The Bank of Russia Dwarfed in Oil Price War

12/3/2014 Portland, Oregon – Pop in your mints…

In case you haven’t been following our key indicators lately, the price of oil has taken a nosedive over the past three months, falling nearly 30% from late September. If you drive an SUV or run an airline, this is great news. If you are Russian or in some way invested in or employed by US based shale oil operations or work extracting oil from the Alberta Tar Sands, this is bad news.

First, let’s take a look at the effects on Russia, which have dominated the headlines. The Russian economy is heavily reliant on oil and has one of the largest petroleum industries in the world. It has the world’s eighth largest oil reserves and is the largest exporter of oil in the world in absolute numbers. Since the chart below, which highlights the rise of Russia’s productive capacity and post cold war era export capacity, was produced in by Plazak back in 2013, Russian production has continued its study rise through 2014, posting a post-Soviet record of 10.61 million barrels per day in September.

Russian Oil Production
Russian Oil Production Chart By Plazak (Own work) [CC-BY-SA-3.0 (], via Wikimedia Commons
Further, Russia produces approximately 73 barrels of oil per day per 1,000 inhabitants, compared with approximately 37 barrels of oil per day produced in the US per 1,000 people.

Oh yes, and it has been reported that the 2015-2017 budget forecast of the Russian Government was based on the assumption of oil being priced at $100 per barrel (they are now revising it to around $85, $20 some dollars ago in the real world). Unlike the most of us in the US, that is a revenue assumption for them.

Financial markets are watching this and licking their chops, Russia is a short no matter how you slice it. Their oil industry and economy live in a world that ceased to exist about the time the price of oil spiked and drove the world’s largest consumers, the US, to search for alternatives.

The Russian Central Bank has spent at least $82 Billion in its foreign exchange reserves through October of 2014 in what has proven a feeble effort to prop up the Ruble. It spent $700 million on Monday alone, and it is not working. Were the heads of the Russian Central Bank thinking a bit more clearly, they may have been wise to carefully intervene in the oil markets before their currency got lashed. Alas, the Central Bankers of the World are seldom blessed with the gift of clairvoyance.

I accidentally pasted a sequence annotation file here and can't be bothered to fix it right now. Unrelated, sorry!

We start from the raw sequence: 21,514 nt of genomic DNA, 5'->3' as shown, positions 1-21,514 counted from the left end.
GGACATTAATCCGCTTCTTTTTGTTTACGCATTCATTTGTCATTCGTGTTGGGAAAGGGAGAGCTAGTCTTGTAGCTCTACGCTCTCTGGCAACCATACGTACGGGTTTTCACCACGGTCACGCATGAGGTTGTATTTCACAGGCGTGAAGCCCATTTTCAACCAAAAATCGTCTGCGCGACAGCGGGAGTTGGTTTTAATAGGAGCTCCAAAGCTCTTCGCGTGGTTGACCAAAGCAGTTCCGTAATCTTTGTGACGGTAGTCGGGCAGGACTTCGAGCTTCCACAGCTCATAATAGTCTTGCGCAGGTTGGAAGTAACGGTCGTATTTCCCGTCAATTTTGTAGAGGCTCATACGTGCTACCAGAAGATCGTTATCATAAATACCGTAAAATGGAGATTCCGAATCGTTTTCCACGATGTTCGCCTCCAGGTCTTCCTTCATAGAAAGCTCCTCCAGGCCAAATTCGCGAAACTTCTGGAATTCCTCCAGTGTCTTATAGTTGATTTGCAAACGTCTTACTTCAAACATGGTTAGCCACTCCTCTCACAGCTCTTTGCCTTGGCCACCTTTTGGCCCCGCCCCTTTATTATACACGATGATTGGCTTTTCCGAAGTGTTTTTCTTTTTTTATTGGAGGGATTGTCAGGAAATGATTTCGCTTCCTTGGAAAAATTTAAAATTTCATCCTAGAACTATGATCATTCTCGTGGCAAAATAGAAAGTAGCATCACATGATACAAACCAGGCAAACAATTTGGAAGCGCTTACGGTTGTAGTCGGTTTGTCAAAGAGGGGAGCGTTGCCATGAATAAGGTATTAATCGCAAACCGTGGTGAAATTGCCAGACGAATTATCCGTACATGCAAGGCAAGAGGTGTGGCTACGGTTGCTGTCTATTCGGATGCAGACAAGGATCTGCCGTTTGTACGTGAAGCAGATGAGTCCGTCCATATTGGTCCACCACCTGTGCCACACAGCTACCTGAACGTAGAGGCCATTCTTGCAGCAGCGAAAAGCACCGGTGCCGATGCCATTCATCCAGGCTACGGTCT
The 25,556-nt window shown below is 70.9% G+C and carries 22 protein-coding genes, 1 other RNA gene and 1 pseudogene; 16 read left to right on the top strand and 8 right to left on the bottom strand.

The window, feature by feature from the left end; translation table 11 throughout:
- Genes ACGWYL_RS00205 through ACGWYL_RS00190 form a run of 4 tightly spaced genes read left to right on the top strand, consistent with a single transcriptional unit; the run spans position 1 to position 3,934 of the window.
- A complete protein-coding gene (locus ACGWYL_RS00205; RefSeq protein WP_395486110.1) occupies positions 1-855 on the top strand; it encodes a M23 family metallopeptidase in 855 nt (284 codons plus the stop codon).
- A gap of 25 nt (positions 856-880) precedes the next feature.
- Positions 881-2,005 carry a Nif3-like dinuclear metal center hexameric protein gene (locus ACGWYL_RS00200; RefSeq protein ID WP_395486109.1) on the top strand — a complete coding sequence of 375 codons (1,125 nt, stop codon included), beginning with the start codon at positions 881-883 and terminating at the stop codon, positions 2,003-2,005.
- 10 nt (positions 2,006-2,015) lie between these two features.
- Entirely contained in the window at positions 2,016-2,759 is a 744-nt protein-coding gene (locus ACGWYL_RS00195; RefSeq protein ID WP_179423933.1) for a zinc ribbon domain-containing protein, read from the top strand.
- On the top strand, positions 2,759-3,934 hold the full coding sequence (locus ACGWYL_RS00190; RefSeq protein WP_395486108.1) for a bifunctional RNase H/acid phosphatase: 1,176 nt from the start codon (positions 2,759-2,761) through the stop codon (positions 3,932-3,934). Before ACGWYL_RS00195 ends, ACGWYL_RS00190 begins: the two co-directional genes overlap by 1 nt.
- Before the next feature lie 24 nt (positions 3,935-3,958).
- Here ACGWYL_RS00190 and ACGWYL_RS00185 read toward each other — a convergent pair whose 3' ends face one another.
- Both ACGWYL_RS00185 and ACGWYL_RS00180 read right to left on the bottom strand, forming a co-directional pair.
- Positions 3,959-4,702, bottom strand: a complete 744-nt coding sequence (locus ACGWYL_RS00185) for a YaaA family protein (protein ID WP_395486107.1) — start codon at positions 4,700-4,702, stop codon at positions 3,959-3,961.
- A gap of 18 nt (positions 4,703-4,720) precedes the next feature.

Bank of Russia
The Bank of Russia should have bought oil

But what about the US? As the world’s largest oil producer at nearly 12 million barrels a day, won’t the United States economy fall victim to the latest drop in oil prices as well? That is the premise of Michael Snyder, writing over at The Economic Collapse blog:

Guess What Happened The Last Time The Price of Oil Crashed Like This?…

While Snyder does make some compelling points about the 1.7 million jobs that the fracking boom has produced, the US is nowhere near Russia in terms of oil price dependency for its economic health.

We have three concrete reasons that we place forward for your inspection, fellow taxpayer, as to why the impact on the US will be minimal or even positive:

1) While the US produces 12 million barrels per day, it consumes 18.8 million barrels. As such, the higher price of oil still works as a quasi tax on the US as opposed to a concrete revenue source.

2) The US economy is the most dynamic on the planet. As long as credit is available, it will create jobs.

3) The Fed is still in a mode of underpinning the economy and has maintained its unconditional guarantee of the post financial crisis stock and bond markets. They would quickly contain the oil based junk bond issue that Snyder brings up.

The US economy is eternally susceptible to one thing and one thing only, a sustained decrease in consumer credit and government debt, neither of which is likely in the near term. While the Fed has hinted at raising rates, the current crisis in Russia, if anything, gives them sway to keep their various stimuli in place or on the ready as the crisis is feeding dollar strength, so the Fed doesn’t have to.

It will not always be so, as the Fed itself will one day implode on its own merits (or lack thereof). For the moment, it is the Bank of Russia playing the jester in this play.

Stay tuned and Trust Jesus.

Stay Fresh!

David Mint

Key Indicators for December 3, 2014

Copper Price per Lb: $2.92
Oil Price per Barrel (WTI):  $67.10

Corn Price per Bushel:  $3.68
10 Yr US Treasury Bond:  2.29%
Bitcoin price in US: $377.28
FED Target Rate:  0.13%
Gold Price Per Ounce:  $1,205

MINT Perceived Target Rate*:  0.25%
Unemployment Rate:  5.8%
Inflation Rate (CPI):  0.0%
Dow Jones Industrial Average:  17,880
M1 Monetary Base:  $2,765,000,000,000

M2 Monetary Base:  $11,607,000,000,000